What is Marine Debris?

Our oceans are filled with items that do not belong there. Huge amounts of consumer plastics, metals, rubber, paper, textiles, derelict fishing gear, vessels, and other lost or discarded items enter the marine environment every day, making marine debris one of the most widespread pollution problems facing the world's ocean and waterways.


Marine debris or marine litter is defined as any persistent, manufactured or processed solid material discarded, disposed of, or abandoned in the marine and coastal environment. It is a global problem, and it is an everyday problem. There is no part of the world left untouched by debris and its impacts. Marine debris is a threat to our environment, navigation safety, the economy, and human health. Most of all, marine debris is preventable. For more information on specific projects, visit the Marine Litter Network’s project map to learn more about initiatives on marine debris around the world


Honolulu Strategy

The Honolulu Strategy is a framework for a comprehensive and global effort to reduce the ecological, human health, and economic impacts of marine debris. You can find more information here. It is intended for use as a planning tool, common frame of reference for collaboration, and a monitoring tool on multiple levels—global, regional, national, and local—involving the full spectrum of civil society, government and intergovernmental organizations, and the private sector.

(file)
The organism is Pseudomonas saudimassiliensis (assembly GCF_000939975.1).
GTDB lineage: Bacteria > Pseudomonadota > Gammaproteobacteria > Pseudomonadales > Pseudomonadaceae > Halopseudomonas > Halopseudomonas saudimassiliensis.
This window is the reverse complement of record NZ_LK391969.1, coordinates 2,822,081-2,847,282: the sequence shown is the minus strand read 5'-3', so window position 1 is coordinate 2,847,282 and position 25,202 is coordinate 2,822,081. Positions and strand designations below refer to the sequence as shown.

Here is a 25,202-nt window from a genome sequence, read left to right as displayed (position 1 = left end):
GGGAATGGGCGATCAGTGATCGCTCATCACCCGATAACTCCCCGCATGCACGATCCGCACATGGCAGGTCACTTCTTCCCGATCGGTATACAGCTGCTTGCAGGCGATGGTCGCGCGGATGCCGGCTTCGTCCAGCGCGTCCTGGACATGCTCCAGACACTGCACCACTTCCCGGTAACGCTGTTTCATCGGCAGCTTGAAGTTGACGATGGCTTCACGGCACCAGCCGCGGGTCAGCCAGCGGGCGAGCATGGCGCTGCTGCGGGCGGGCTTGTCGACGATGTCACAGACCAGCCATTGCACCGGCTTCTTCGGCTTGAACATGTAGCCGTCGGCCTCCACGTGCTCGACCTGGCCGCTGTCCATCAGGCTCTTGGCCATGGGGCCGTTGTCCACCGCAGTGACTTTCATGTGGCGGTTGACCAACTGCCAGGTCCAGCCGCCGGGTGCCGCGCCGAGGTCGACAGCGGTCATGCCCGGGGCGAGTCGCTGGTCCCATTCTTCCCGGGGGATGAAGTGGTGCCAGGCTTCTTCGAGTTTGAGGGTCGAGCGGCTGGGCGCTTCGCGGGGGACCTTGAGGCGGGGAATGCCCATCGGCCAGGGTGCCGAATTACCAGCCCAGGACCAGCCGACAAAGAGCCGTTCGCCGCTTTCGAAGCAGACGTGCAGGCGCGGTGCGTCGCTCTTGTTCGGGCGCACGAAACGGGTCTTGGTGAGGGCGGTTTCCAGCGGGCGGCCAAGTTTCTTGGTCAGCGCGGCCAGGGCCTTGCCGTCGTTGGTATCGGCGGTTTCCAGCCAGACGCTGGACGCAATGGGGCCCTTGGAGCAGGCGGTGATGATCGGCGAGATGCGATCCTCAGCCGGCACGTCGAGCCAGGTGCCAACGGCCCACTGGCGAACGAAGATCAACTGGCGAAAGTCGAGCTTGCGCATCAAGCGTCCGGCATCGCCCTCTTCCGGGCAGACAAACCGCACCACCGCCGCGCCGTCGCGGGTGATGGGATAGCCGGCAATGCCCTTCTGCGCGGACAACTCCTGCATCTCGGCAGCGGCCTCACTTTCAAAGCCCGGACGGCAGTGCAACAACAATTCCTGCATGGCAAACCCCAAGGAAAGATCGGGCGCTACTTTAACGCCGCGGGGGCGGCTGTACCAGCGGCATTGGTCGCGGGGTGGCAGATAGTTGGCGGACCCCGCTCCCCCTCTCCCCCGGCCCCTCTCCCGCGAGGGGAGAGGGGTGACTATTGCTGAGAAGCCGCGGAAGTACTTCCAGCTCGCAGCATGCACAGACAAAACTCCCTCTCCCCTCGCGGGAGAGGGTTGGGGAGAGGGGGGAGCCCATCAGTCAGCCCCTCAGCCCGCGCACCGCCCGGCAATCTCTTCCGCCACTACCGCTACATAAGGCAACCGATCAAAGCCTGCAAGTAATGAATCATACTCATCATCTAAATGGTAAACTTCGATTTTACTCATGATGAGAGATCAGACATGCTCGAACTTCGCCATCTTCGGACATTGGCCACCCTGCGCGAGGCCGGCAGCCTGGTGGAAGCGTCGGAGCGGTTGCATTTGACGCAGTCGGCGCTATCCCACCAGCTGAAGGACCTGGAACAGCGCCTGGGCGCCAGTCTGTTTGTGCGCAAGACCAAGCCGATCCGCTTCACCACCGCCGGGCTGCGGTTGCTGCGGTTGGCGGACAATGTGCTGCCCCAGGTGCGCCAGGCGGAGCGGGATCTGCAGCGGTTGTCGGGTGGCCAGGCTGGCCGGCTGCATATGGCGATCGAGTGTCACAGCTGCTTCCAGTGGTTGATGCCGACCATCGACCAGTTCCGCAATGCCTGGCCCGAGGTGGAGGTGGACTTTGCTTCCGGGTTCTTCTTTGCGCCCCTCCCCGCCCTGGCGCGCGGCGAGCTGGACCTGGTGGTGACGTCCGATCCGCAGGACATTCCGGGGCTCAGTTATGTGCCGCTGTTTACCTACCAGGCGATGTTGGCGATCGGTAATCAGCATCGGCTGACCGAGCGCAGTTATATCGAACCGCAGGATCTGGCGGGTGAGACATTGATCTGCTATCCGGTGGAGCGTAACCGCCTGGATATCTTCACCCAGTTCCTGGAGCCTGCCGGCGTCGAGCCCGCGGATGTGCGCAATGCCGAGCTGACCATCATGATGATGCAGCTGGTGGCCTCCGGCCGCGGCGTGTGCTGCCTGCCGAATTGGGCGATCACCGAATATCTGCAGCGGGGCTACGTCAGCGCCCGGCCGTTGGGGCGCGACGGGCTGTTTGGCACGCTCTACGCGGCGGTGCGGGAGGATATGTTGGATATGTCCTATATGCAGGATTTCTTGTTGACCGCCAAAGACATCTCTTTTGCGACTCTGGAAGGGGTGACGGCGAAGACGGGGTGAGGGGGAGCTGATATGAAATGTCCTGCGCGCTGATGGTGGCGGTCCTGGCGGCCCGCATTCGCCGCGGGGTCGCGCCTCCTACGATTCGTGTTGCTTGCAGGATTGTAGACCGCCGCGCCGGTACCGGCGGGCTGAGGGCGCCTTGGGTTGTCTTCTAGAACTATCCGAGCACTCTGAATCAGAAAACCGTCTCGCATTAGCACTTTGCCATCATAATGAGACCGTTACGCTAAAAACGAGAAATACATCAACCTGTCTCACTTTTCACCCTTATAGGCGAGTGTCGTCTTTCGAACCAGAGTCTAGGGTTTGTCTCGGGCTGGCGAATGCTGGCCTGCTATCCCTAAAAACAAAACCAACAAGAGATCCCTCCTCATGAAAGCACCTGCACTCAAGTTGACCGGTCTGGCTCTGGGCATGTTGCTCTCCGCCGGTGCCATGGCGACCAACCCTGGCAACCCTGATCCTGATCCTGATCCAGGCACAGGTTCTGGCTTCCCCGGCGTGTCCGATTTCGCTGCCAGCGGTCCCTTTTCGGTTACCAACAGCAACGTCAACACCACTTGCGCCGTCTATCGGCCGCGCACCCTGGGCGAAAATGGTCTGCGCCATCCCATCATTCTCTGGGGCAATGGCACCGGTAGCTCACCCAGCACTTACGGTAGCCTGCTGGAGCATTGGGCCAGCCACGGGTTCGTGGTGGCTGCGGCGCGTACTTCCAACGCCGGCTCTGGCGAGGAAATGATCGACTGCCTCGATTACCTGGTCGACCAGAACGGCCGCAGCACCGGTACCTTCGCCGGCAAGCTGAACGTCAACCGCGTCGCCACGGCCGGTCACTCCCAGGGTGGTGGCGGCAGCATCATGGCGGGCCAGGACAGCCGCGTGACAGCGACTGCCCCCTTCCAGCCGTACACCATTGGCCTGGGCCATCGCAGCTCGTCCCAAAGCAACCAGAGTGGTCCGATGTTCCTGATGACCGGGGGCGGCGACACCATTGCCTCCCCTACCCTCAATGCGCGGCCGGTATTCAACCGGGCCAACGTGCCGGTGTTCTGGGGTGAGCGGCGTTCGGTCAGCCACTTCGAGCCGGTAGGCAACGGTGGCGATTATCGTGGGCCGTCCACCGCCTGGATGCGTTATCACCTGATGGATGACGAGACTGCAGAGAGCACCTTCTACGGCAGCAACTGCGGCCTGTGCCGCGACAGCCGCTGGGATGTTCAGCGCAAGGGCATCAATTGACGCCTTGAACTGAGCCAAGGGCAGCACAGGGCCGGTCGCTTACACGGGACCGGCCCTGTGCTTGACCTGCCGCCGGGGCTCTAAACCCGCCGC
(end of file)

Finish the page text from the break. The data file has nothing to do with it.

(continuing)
IMDC Historical Background 

In March 2011, the Fifth International Marine Debris Conference (5IMDC) was held in Honolulu, Hawaii in cooperation with NOAA, the United Nations Environment Programme, and other agencies and organizations. The conference brought over 450 participants from the marine debris community together to develop and create a document known as the Honolulu Strategy. All told there were 45 sessions with 213 oral presentations, 5 panels, and 65 poster presentations on issues ranging from the role of government, industry and consumer choice in preventing marine debris to community led coastal cleanups. Several sessions focused on the latest research in the field of marine debris and illustrated that the problem is pervasive, impacting all ocean areas.


Collectively, these sessions and the numerous plenary speakers highlighted the complexity of the marine debris challenge facing the international community. Many speakers highlighted the challenges surrounding the presence of plastics in the marine environment. Importantly, the conference drew attention to the detrimental and cascading impacts of debris to marine ecosystems and their biodiversity. 5IMDC proceedings are available here.